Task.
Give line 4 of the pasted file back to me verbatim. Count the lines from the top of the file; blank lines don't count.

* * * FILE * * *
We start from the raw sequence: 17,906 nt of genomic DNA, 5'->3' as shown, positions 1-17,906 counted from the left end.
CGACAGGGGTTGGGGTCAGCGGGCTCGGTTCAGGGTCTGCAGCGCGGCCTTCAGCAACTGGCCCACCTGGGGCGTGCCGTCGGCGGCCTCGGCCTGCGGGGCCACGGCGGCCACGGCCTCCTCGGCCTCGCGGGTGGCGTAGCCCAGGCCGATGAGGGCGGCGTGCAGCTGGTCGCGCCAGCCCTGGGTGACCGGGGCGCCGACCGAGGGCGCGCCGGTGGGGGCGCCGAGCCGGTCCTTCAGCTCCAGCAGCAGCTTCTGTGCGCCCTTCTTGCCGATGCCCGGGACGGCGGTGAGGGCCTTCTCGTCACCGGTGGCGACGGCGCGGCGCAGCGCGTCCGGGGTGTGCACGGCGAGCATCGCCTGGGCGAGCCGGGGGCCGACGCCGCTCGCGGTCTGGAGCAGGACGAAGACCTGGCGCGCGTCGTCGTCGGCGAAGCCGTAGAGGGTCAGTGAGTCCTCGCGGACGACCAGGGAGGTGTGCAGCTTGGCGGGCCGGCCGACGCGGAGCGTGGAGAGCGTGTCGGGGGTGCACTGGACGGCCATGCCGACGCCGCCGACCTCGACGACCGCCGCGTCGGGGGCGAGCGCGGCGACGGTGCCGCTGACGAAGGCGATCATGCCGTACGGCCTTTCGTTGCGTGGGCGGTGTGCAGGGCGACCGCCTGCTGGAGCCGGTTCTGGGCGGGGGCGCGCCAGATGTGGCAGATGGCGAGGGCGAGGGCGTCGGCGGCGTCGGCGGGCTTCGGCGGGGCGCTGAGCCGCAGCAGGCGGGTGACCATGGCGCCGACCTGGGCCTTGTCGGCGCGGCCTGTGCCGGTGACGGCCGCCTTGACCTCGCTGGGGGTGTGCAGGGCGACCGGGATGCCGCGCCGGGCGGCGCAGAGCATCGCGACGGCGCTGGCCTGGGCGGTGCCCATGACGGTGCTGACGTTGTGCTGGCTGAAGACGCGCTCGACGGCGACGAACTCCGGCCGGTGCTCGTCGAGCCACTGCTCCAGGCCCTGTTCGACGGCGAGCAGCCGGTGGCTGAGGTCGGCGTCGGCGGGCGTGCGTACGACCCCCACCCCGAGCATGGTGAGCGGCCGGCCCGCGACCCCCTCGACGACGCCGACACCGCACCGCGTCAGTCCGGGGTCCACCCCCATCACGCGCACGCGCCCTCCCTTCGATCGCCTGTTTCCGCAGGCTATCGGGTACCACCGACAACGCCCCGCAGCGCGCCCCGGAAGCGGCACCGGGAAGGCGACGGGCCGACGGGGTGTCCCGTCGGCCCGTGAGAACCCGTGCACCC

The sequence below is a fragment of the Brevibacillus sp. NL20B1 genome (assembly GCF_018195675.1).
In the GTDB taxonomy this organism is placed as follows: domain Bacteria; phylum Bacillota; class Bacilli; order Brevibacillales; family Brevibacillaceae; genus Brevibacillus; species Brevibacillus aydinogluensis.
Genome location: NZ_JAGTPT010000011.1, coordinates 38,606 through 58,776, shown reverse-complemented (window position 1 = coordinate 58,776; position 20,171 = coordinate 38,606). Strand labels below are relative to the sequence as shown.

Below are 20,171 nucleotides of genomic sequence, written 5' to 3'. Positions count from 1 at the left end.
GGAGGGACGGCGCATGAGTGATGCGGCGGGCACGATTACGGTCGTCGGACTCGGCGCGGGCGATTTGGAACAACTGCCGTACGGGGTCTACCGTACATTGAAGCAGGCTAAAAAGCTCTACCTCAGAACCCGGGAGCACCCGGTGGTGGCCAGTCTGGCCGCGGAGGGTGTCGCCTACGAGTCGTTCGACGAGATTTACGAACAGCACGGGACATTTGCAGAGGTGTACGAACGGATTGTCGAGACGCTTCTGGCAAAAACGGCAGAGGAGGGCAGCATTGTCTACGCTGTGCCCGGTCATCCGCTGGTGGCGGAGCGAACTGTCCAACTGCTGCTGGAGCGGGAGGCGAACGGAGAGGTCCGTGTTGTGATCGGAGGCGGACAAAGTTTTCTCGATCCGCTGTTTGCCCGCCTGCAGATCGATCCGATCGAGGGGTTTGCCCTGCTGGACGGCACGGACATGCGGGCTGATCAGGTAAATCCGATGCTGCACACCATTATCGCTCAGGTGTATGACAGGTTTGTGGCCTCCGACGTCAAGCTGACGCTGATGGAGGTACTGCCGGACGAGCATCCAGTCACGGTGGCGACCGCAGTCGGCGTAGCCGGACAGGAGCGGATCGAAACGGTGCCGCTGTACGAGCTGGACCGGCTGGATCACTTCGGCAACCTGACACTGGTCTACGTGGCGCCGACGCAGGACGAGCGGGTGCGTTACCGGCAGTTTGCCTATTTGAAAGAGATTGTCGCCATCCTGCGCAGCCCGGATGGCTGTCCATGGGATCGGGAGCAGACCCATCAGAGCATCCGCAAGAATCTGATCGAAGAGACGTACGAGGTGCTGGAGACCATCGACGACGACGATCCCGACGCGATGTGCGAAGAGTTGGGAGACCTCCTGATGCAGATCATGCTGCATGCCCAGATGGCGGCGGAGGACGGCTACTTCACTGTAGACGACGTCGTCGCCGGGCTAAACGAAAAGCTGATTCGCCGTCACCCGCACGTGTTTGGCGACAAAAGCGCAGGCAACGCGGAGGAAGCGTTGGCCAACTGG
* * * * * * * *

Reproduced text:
In the GTDB taxonomy this organism is placed as follows: domain Bacteria; phylum Bacillota; class Bacilli; order Brevibacillales; family Brevibacillaceae; genus Brevibacillus; species Brevibacillus aydinogluensis.